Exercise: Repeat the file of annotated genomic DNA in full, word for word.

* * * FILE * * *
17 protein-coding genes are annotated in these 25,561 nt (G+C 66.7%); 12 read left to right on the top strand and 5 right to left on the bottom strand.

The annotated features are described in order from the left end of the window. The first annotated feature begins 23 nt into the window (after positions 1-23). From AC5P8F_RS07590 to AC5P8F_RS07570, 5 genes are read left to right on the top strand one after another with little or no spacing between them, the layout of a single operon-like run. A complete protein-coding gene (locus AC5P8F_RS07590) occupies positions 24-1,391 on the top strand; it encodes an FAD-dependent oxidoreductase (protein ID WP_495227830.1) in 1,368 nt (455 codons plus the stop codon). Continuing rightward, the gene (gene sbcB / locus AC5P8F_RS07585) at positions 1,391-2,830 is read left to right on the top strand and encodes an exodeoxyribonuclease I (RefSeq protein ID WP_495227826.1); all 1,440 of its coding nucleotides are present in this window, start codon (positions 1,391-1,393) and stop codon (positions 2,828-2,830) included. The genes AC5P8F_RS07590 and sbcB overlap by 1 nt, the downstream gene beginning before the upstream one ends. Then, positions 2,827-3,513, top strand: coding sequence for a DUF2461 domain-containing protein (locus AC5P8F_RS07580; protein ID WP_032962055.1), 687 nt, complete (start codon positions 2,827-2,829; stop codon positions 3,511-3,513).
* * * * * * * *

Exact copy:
17 protein-coding genes are annotated in these 25,561 nt (G+C 66.7%); 12 read left to right on the top strand and 5 right to left on the bottom strand.

The annotated features are described in order from the left end of the window. The first annotated feature begins 23 nt into the window (after positions 1-23). From AC5P8F_RS07590 to AC5P8F_RS07570, 5 genes are read left to right on the top strand one after another with little or no spacing between them, the layout of a single operon-like run. A complete protein-coding gene (locus AC5P8F_RS07590) occupies positions 24-1,391 on the top strand; it encodes an FAD-dependent oxidoreductase (protein ID WP_495227830.1) in 1,368 nt (455 codons plus the stop codon). Continuing rightward, the gene (gene sbcB / locus AC5P8F_RS07585) at positions 1,391-2,830 is read left to right on the top strand and encodes an exodeoxyribonuclease I (RefSeq protein ID WP_495227826.1); all 1,440 of its coding nucleotides are present in this window, start codon (positions 1,391-1,393) and stop codon (positions 2,828-2,830) included. The genes AC5P8F_RS07590 and sbcB overlap by 1 nt, the downstream gene beginning before the upstream one ends. Then, positions 2,827-3,513, top strand: coding sequence for a DUF2461 domain-containing protein (locus AC5P8F_RS07580; protein ID WP_032962055.1), 687 nt, complete (start codon positions 2,827-2,829; stop codon positions 3,511-3,513).